First up, however, is the status of John Carlson. In Thursday night’s postgame Bruce Boudreau said that there would be neither callups nor demotions going forward, meaning, it sure looks like Carly’s here to stay. That means, you would have to think, that the Caps figure to give him meaningful minutes come the postseason. Why scratch him or skate him sub- 10 minutes in a third pairing when he could earn 25 minutes a night leading the Hershey Bears to another Calder Cup?
If you’ve watched the Caps the last two nights you’ve seen a handful of instances in which Carly’s made deft defensive plays in his own end and in the blink of an eye later authored strikes — hard, fast, and flat — up the middle of the ice onto the tape of forward teammates. Always on the tape. Always hard and fast and flat. At age 20, he’s of course not a polished professional blueliner. He just looks that way. What he is right now, however, is one of the best defensemen in the Capitals’ organization. He was I thought the team’s best defenseman on Thursday night.
The Capitals it seems are prepared to carry nine defensemen through the rigors of this spring. One of them, Milan Jurcina, will be sidelined at least a month. Tyler Sloan and John Erskine figure to be longshots to crack the blueline, as long as Carly looks as he has the past two nights. Were it not for the five penalties the Caps took in the second period, Carlson likely would have approached 17 or 18 minutes of ice time. He’s got nine games under his belt with the parent club this season, and he’s skating a +7.
Now then. Scott Walker. Who in your office pool Thursday picked him to be the evening’s first star?I loved what Mike Vogel quipped last night of Walker’s third-period dramatics on Twitter: ‘Walker, Verizon Ranger.’
It’s a good thing Walker and his fellow new arrivals, Eric Belanger and Joe Corvo, had strong outings, cause the incumbent Capitals certainly did not. Few of them could be bothered to defend the ice surrounding the immediacy of Semyon Varlamov’s cage. They took five penalties in just the second period. The newcomers had a nifty night, but there will be assimilation pains in the weeks ahead, as there always is.
“[There were] nerves and apprehension,” Walker said after the game. “[The Caps] are so good, you just wanna go and fit in and keep it going try to help anyway you can.”
“I try to just play, you are a lot better when you just play. You just try to play the game and not think. Most guys have played this game since they were a kid, but you have to play that hard style in the system.
“Once you get the system down in your head it naturally happens. So now I just have to get down that the system I have in [my head] is this one and not Carolina’s. There are a few tweaks, but all in all the game is very similar, there are a few tweaks here and there but it is similar. You get the puck and want to put it in their end.”
Here’s how pretty the Caps are sitting right now: they have four games remaining on this homestand, but they could clinch the Southeast division title in this homestand by winning out and getting a little losing help from their division foes, namely Atlanta. Earlier Thursday Vogs illustrated how formidable the Caps’ perch is in the East on the team’s podcast: if they went 14-5 on their final 19 games the New Jersey Devils could go 20-0 and not catch them. And should the team go 13-5 in their final 18 games they will amass one hundred and twenty points on the season. How many clubs around the league would like to have the kind of goaltending issues some feel is the Caps’ achilles heel with that level of achievement?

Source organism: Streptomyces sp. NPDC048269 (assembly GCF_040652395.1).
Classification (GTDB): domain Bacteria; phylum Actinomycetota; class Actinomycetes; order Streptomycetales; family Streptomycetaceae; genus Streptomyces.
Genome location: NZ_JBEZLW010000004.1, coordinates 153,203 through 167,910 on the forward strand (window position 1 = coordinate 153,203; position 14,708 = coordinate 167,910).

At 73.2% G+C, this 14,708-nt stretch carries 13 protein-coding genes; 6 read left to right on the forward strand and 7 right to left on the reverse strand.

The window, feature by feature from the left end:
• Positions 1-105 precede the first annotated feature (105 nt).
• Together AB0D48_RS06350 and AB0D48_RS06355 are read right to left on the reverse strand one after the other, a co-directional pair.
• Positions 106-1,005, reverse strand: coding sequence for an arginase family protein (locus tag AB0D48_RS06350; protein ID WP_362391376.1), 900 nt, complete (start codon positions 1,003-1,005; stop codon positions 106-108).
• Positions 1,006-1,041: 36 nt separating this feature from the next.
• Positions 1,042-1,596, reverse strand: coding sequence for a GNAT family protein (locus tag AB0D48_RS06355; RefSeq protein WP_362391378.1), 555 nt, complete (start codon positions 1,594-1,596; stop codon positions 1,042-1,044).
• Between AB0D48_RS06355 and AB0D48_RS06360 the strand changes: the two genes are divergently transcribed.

Speaking of goaltenders, Nicklas Backstrom sure made like one when his team was killing off nearly 5 minutes of penalty time — more than a minute of it with the Caps down two men — deep into the second period. The Caps were clinging precariously to a 3-2 lead at the time. And there was actually a series when the Caps were effectively defending in front of Semyon Varlamov with just two men, as Backstrom snapped his stick. But the soon-to-be very wealthy Swede used his body as a human shield, blocking three shots and eliciting as long and as loud a standing ovation from the home crowd as any I’ve seen for a Capitals’ player who had not scored a goal. Teams win titles when their stars sacrifice themselves like that.
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Scott Walker, on his relationship with George McPhee:
- “He has always been a guy that has supported me as, a GM, and a guy that looked at me when I was in the minors. He would come down and talk to me. He played a similar style as me, maybe a bit tougher. He gave me confidence when I was in the minors. He moved on, but I did a contract negotiation with him and he said to me, ‘Don’t worry, you are going to score 20 goals in this league one day.’ It didn’t happen for a while and then I went to Nashville and I scored 20 goals and actually George was the first guy I thought of. One time in Carolina I ran into him in the press box, and I said I really appreciated you when you said ‘You are going to be one of the guys to score 20 goals.’ It kind of gives you that confidence, because when you are not scoring and not playing he is a GM and you think he must know something. Seeing as I knew him since I was 15 or 16 he made me kind of comfortable.”